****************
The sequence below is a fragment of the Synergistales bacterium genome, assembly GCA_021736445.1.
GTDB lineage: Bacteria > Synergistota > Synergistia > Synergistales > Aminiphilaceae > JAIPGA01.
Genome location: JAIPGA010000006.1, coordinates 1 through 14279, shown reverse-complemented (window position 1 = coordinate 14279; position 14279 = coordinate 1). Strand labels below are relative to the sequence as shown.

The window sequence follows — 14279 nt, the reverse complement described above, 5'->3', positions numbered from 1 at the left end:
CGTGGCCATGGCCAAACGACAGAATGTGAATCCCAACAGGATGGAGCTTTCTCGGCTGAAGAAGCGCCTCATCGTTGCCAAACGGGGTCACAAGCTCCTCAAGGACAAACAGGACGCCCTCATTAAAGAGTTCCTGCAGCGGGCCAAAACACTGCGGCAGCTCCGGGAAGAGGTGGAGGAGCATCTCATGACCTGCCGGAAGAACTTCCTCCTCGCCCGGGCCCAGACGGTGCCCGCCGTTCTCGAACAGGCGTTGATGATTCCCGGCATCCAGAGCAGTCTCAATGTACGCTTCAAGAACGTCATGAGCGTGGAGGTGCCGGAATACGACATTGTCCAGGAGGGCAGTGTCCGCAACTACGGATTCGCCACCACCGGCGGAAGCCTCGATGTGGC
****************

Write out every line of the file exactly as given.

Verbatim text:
The sequence below is a fragment of the Synergistales bacterium genome, assembly GCA_021736445.1.
GTDB lineage: Bacteria > Synergistota > Synergistia > Synergistales > Aminiphilaceae > JAIPGA01.
Genome location: JAIPGA010000006.1, coordinates 1 through 14279, shown reverse-complemented (window position 1 = coordinate 14279; position 14279 = coordinate 1). Strand labels below are relative to the sequence as shown.

The window sequence follows — 14279 nt, the reverse complement described above, 5'->3', positions numbered from 1 at the left end:
CGTGGCCATGGCCAAACGACAGAATGTGAATCCCAACAGGATGGAGCTTTCTCGGCTGAAGAAGCGCCTCATCGTTGCCAAACGGGGTCACAAGCTCCTCAAGGACAAACAGGACGCCCTCATTAAAGAGTTCCTGCAGCGGGCCAAAACACTGCGGCAGCTCCGGGAAGAGGTGGAGGAGCATCTCATGACCTGCCGGAAGAACTTCCTCCTCGCCCGGGCCCAGACGGTGCCCGCCGTTCTCGAACAGGCGTTGATGATTCCCGGCATCCAGAGCAGTCTCAATGTACGCTTCAAGAACGTCATGAGCGTGGAGGTGCCGGAATACGACATTGTCCAGGAGGGCAGTGTCCGCAACTACGGATTCGCCACCACCGGCGGAAGCCTCGATGTGGC